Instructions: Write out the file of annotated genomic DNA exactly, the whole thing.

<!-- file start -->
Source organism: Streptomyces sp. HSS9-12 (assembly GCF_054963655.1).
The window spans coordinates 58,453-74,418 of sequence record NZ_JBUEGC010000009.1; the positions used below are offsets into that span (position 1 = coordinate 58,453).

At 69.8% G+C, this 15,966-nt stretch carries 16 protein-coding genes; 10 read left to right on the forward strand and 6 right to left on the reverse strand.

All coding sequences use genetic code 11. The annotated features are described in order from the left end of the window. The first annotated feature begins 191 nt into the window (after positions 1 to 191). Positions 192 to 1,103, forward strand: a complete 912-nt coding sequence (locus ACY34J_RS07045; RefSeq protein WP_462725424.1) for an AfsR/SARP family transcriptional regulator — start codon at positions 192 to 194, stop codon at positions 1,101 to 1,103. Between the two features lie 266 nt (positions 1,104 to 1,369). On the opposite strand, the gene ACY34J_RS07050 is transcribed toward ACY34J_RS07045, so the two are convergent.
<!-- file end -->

Source organism: Streptomyces sp. HSS9-12 (assembly GCF_054963655.1).
The window spans coordinates 58,453-74,418 of sequence record NZ_JBUEGC010000009.1; the positions used below are offsets into that span (position 1 = coordinate 58,453).

At 69.8% G+C, this 15,966-nt stretch carries 16 protein-coding genes; 10 read left to right on the forward strand and 6 right to left on the reverse strand.

All coding sequences use genetic code 11. The annotated features are described in order from the left end of the window. The first annotated feature begins 191 nt into the window (after positions 1 to 191). Positions 192 to 1,103, forward strand: a complete 912-nt coding sequence (locus ACY34J_RS07045; RefSeq protein WP_462725424.1) for an AfsR/SARP family transcriptional regulator — start codon at positions 192 to 194, stop codon at positions 1,101 to 1,103. Between the two features lie 266 nt (positions 1,104 to 1,369). On the opposite strand, the gene ACY34J_RS07050 is transcribed toward ACY34J_RS07045, so the two are convergent.